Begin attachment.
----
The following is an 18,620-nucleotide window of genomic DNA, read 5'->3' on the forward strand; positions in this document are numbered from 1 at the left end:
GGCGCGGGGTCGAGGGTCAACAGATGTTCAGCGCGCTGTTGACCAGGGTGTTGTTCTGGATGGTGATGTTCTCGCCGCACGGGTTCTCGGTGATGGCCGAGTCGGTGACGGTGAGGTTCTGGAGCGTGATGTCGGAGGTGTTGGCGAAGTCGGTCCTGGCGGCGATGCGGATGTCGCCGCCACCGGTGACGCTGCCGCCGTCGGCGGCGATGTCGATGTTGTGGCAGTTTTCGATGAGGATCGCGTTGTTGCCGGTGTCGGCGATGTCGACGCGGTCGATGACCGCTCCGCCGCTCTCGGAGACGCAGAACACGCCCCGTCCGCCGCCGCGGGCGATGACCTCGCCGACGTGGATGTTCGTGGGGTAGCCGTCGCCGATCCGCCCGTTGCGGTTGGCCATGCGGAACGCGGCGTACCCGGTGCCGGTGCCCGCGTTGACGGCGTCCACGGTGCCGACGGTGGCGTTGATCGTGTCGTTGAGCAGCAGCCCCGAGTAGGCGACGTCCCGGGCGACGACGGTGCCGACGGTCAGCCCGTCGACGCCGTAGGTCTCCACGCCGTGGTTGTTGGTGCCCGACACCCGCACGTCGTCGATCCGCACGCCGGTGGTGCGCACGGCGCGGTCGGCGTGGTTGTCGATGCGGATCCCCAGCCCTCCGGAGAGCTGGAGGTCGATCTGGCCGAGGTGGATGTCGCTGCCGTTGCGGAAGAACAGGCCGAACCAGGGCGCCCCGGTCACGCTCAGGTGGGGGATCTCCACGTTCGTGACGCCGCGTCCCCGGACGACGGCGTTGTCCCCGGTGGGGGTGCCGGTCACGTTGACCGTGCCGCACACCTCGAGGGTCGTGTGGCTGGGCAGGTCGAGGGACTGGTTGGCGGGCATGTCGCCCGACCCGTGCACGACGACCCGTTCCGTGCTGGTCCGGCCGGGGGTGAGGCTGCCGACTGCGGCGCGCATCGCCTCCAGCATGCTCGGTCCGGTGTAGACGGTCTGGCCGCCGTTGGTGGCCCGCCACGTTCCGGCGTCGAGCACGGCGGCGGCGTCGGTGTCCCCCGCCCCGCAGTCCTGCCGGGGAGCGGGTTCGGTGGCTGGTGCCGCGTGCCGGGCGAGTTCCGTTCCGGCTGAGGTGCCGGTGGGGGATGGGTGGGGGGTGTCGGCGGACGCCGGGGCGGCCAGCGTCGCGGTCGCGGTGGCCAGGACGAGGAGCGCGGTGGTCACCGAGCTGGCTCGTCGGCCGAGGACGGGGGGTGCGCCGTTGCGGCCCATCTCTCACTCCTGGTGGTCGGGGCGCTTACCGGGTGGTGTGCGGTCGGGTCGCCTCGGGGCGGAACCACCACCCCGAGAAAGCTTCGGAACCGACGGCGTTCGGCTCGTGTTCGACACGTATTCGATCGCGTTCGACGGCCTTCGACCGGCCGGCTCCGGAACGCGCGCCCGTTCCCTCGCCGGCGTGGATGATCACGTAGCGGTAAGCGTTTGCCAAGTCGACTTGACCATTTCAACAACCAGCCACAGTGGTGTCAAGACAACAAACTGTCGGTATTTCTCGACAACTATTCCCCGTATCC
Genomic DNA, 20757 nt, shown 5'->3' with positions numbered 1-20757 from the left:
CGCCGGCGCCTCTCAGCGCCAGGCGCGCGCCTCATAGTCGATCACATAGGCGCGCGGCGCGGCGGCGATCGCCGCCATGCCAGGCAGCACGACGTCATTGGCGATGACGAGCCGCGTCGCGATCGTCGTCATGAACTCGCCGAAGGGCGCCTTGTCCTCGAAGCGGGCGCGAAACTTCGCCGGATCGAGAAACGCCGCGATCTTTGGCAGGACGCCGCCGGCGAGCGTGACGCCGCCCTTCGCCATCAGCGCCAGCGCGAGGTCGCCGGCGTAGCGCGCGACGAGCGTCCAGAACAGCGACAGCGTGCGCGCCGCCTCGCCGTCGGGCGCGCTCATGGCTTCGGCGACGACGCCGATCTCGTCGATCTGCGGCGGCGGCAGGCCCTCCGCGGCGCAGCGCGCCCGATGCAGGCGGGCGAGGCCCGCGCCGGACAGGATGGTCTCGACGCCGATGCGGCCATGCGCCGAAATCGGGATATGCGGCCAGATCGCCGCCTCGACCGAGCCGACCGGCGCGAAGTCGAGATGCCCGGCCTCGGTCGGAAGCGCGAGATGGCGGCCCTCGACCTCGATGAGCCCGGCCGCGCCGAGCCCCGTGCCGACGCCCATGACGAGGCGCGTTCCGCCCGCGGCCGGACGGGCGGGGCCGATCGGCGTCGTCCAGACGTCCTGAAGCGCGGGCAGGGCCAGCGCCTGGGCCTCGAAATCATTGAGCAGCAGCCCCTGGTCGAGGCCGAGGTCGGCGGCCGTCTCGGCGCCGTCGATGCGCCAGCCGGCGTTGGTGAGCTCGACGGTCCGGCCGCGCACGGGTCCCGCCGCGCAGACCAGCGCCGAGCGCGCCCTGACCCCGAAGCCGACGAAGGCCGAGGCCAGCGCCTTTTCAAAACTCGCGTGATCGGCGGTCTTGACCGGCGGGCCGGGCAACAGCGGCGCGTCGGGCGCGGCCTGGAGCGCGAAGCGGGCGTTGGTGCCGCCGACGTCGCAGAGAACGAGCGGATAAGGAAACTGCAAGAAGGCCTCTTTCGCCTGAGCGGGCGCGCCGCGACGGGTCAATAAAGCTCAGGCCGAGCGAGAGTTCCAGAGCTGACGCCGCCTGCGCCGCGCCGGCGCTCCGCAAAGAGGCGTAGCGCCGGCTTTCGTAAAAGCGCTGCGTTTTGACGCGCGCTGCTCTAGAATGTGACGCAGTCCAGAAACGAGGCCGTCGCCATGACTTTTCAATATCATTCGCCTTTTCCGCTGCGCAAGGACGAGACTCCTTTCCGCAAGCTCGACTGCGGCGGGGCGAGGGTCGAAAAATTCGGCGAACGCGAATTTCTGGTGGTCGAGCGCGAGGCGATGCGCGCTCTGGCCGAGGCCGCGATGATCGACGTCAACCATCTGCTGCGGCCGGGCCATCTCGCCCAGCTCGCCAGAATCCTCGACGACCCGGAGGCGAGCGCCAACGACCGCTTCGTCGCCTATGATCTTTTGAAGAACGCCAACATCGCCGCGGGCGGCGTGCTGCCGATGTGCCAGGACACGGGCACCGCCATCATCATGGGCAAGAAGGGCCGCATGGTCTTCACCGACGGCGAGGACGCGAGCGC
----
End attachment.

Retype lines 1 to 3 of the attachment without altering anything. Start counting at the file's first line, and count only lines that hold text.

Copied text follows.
The following is an 18,620-nucleotide window of genomic DNA, read 5'->3' on the forward strand; positions in this document are numbered from 1 at the left end:
GGCGCGGGGTCGAGGGTCAACAGATGTTCAGCGCGCTGTTGACCAGGGTGTTGTTCTGGATGGTGATGTTCTCGCCGCACGGGTTCTCGGTGATGGCCGAGTCGGTGACGGTGAGGTTCTGGAGCGTGATGTCGGAGGTGTTGGCGAAGTCGGTCCTGGCGGCGATGCGGATGTCGCCGCCACCGGTGACGCTGCCGCCGTCGGCGGCGATGTCGATGTTGTGGCAGTTTTCGATGAGGATCGCGTTGTTGCCGGTGTCGGCGATGTCGACGCGGTCGATGACCGCTCCGCCGCTCTCGGAGACGCAGAACACGCCCCGTCCGCCGCCGCGGGCGATGACCTCGCCGACGTGGATGTTCGTGGGGTAGCCGTCGCCGATCCGCCCGTTGCGGTTGGCCATGCGGAACGCGGCGTACCCGGTGCCGGTGCCCGCGTTGACGGCGTCCACGGTGCCGACGGTGGCGTTGATCGTGTCGTTGAGCAGCAGCCCCGAGTAGGCGACGTCCCGGGCGACGACGGTGCCGACGGTCAGCCCGTCGACGCCGTAGGTCTCCACGCCGTGGTTGTTGGTGCCCGACACCCGCACGTCGTCGATCCGCACGCCGGTGGTGCGCACGGCGCGGTCGGCGTGGTTGTCGATGCGGATCCCCAGCCCTCCGGAGAGCTGGAGGTCGATCTGGCCGAGGTGGATGTCGCTGCCGTTGCGGAAGAACAGGCCGAACCAGGGCGCCCCGGTCACGCTCAGGTGGGGGATCTCCACGTTCGTGACGCCGCGTCCCCGGACGACGGCGTTGTCCCCGGTGGGGGTGCCGGTCACGTTGACCGTGCCGCACACCTCGAGGGTCGTGTGGCTGGGCAGGTCGAGGGACTGGTTGGCGGGCATGTCGCCCGACCCGTGCACGACGACCCGTTCCGTGCTGGTCCGGCCGGGGGTGAGGCTGCCGACTGCGGCGCGCATCGCCTCCAGCATGCTCGGTCCGGTGTAGACGGTCTGGCCGCCGTTGGTGGCCCGCCACGTTCCGGCGTCGAGCACGGCGGCGGCGTCGGTGTCCCCCGCCCCGCAGTCCTGCCGGGGAGCGGGTTCGGTGGCTGGTGCCGCGTGCCGGGCGAGTTCCGTTCCGGCTGAGGTGCCGGTGGGGGATGGGTGGGGGGTGTCGGCGGACGCCGGGGCGGCCAGCGTCGCGGTCGCGGTGGCCAGGACGAGGAGCGCGGTGGTCACCGAGCTGGCTCGTCGGCCGAGGACGGGGGGTGCGCCGTTGCGGCCCATCTCTCACTCCTGGTGGTCGGGGCGCTTACCGGGTGGTGTGCGGTCGGGTCGCCTCGGGGCGGAACCACCACCCCGAGAAAGCTTCGGAACCGACGGCGTTCGGCTCGTGTTCGACACGTATTCGATCGCGTTCGACGGCCTTCGACCGGCCGGCTCCGGAACGCGCGCCCGTTCCCTCGCCGGCGTGGATGATCACGTAGCGGTAAGCGTTTGCCAAGTCGACTTGACCATTTCAACAACCAGCCACAGTGGTGTCAAGACAACAAACTGTCGGTATTTCTCGACAACTATTCCCCGTATCC
Genomic DNA, 20757 nt, shown 5'->3' with positions numbered 1-20757 from the left: